As usual, our yearly Valentine’s pairing extravaganza will be showing up later today. To balance out that romance-filled spectacle, we’ve compiled a list of some of our favorite feminist movies that don’t have strong romantic messages for the not-so-romantically-inclined to curl up with on this fine Tuesday night.
This is how people watch movies, right? (via videostereo)
Hit the jump to find out what we picked, in no particular order!
3 Hot Ticket Items This Black Friday: Ares 3 Action Figures, Under Armor (NASA line), Limited Edition iPhone: Ares bu.zz/2G9S0yw
WatneyWatch 34m ago
Mark Message Notification: “TECHNICALLY IM A SPACE PIRATE. RE INTL LAWS.”
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Fox News @FoxNews
Has Mars Finally Cracked Mark Watney? Fo.x/5Fi3nI
omg listen up you fuckers i’m pre-law at georgetown. i can barely type i’m laughing so much. mark is a fucking dork. so technically no country can own anything in space unless they put it there. and if you’re not in any country, maritime law applies. NASA put the MAV there so NASA owns it, but Mars is “international waters.” because mark lost contact with NASA, no one can tell him to board the MAV, so when he gets there next year, technically he’ll be fucking “stealing” the MAV while in international waters aka a pirate. But he’s on fucking mars so he’s a fucking space pirate.
#mark watney #space pirate #literal fave mark watney #bringhimhome #bae
Patricia Watney @PatWatneyOfficial
Merry Christmas Eve! Thank you for your thoughts & prayers, but please direct any donations to Mark’s fav charities. List here: bit.l/G7w9iL
WatneyWatch 1h ago
Mark Message Notification: “SCHIAPARELLI OR BUST”
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I certainly didn’t go into this week thinking the coolest fic I’d read would be a story for The Martian. Even though I loved the book and liked the movie, I’m not sure if I’d exactly call myself “in the Martian fandom”. But here I am, ready to tell you about this fantastic fanfic.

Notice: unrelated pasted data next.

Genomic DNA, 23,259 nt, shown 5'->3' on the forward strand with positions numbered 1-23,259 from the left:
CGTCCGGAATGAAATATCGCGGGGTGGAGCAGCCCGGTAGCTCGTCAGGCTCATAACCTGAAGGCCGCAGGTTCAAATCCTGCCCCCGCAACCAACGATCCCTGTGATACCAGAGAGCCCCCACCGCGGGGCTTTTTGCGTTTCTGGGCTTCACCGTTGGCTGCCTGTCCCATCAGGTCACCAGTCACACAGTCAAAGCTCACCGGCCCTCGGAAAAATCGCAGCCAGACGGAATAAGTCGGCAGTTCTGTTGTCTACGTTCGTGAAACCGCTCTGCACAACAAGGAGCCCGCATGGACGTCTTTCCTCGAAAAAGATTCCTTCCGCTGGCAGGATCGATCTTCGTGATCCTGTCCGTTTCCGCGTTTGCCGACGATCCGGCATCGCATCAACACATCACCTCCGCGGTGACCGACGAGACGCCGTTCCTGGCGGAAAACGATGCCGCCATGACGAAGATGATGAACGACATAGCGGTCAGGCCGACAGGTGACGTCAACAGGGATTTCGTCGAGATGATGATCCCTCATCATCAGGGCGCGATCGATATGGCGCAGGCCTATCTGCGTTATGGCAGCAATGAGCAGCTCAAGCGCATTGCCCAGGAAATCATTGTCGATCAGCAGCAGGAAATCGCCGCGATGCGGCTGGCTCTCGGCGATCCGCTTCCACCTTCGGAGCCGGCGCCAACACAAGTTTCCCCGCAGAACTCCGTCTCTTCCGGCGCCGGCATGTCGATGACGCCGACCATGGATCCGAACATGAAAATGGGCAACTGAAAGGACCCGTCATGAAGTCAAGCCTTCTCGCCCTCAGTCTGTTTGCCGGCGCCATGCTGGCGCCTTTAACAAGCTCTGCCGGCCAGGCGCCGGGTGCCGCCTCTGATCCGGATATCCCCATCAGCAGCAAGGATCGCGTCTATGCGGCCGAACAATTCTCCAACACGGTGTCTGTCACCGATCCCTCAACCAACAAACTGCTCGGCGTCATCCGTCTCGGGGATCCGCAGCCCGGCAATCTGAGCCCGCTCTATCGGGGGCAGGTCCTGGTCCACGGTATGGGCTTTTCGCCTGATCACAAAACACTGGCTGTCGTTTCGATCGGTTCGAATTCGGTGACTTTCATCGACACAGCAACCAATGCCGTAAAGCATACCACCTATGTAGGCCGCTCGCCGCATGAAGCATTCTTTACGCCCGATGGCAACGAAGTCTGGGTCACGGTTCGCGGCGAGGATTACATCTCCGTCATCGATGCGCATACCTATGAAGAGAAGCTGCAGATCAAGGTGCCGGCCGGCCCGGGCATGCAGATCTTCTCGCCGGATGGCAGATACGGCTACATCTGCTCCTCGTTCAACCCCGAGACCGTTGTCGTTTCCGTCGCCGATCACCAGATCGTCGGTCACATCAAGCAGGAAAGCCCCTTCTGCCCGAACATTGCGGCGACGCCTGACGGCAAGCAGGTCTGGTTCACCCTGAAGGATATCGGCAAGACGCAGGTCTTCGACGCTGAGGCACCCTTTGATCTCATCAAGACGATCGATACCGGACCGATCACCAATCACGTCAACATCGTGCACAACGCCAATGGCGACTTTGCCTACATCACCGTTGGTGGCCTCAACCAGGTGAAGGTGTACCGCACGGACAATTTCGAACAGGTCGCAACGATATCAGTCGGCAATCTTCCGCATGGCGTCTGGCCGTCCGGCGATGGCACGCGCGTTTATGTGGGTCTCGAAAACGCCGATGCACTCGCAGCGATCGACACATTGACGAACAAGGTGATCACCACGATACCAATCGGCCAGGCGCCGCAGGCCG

A few weeks ago I encouraged all of you to go check out Andy Weir’s novel The Martian (or the audiobook version, if you’re like me and spend a lot of time in the car). Even if you’re not usually a fan of astronaut-survivalist, will-he-or-won’t-he dramas, this book has great messages about the human spirit and includes lots of diversity to boot.
Last Friday I went to see the film on opening day—I was excited enough to fork over $23 for my ticket, popcorn, and some cherry Coke for The Martian.And with recent announcements about NASA finding water on Mars, the buzz for this film couldn’t be any better. So how does it measure up? Is it as good as the book? Well…
I’ve been traveling a lot for work lately, and instead of listening to the same twenty songs on every radio station I pass, I’ve opted for an Audible subscription, so I can entertain myself with audiobooks. My first choice was The Martian, by Andy Weir. The Martian follows in a well-established heritage of survivalist fiction, but in a way that counts as science fiction. There’s a movie coming out next month starring Matt Damon and a bunch of other famous actors, which is what initially inspired me to “read” the book. The premise for The Martian is simple: American astronaut Mark Watney is left for dead on the surface of Mars when his team is forced to flee a massive dust storm… except whoops, Mark’s actually alive. What follows is a story of questions: Can Mark survive? Will he ever be able to contact Earth, and if he does, can he even survive long enough to come and get him? How much is one person’s life worth, anyway?
I won’t spoil the ending for you, I promise. But I do want to take a look at how The Martian is a wonderful, thought-provoking new addition to the world of science fiction on multiple levels. Science fiction isn’t just about advanced technology and space stuff; the real hallmark of the genre pushes for answers to the big questions of life in new ways. It imagines what could be, not what is. The Martian has a universal quality to its story, and that’s what makes it a success.